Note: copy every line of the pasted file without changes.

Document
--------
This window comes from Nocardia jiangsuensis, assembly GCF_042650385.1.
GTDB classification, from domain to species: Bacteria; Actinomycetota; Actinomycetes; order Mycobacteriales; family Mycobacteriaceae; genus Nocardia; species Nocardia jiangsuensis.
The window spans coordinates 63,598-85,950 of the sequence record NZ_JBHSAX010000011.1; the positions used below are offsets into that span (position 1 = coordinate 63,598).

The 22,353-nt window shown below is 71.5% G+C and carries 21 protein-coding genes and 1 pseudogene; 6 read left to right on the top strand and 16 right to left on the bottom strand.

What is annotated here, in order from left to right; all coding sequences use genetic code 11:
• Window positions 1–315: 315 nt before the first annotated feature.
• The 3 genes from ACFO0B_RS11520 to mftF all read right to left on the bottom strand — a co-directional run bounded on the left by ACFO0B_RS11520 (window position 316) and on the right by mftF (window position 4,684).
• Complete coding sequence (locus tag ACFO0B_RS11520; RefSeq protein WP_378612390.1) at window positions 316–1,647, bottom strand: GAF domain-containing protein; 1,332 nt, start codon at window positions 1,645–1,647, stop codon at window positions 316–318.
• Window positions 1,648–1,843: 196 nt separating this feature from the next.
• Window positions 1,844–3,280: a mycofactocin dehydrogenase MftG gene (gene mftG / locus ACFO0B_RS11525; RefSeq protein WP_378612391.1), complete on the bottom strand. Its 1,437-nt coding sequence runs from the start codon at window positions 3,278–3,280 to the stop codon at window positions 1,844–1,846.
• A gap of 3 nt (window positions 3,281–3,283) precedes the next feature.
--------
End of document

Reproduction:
This window comes from Nocardia jiangsuensis, assembly GCF_042650385.1.
GTDB classification, from domain to species: Bacteria; Actinomycetota; Actinomycetes; order Mycobacteriales; family Mycobacteriaceae; genus Nocardia; species Nocardia jiangsuensis.
The window spans coordinates 63,598-85,950 of the sequence record NZ_JBHSAX010000011.1; the positions used below are offsets into that span (position 1 = coordinate 63,598).

The 22,353-nt window shown below is 71.5% G+C and carries 21 protein-coding genes and 1 pseudogene; 6 read left to right on the top strand and 16 right to left on the bottom strand.

What is annotated here, in order from left to right; all coding sequences use genetic code 11:
• Window positions 1–315: 315 nt before the first annotated feature.
• The 3 genes from ACFO0B_RS11520 to mftF all read right to left on the bottom strand — a co-directional run bounded on the left by ACFO0B_RS11520 (window position 316) and on the right by mftF (window position 4,684).
• Complete coding sequence (locus tag ACFO0B_RS11520; RefSeq protein WP_378612390.1) at window positions 316–1,647, bottom strand: GAF domain-containing protein; 1,332 nt, start codon at window positions 1,645–1,647, stop codon at window positions 316–318.
• Window positions 1,648–1,843: 196 nt separating this feature from the next.
• Window positions 1,844–3,280: a mycofactocin dehydrogenase MftG gene (gene mftG / locus ACFO0B_RS11525; RefSeq protein WP_378612391.1), complete on the bottom strand. Its 1,437-nt coding sequence runs from the start codon at window positions 3,278–3,280 to the stop codon at window positions 1,844–1,846.
• A gap of 3 nt (window positions 3,281–3,283) precedes the next feature.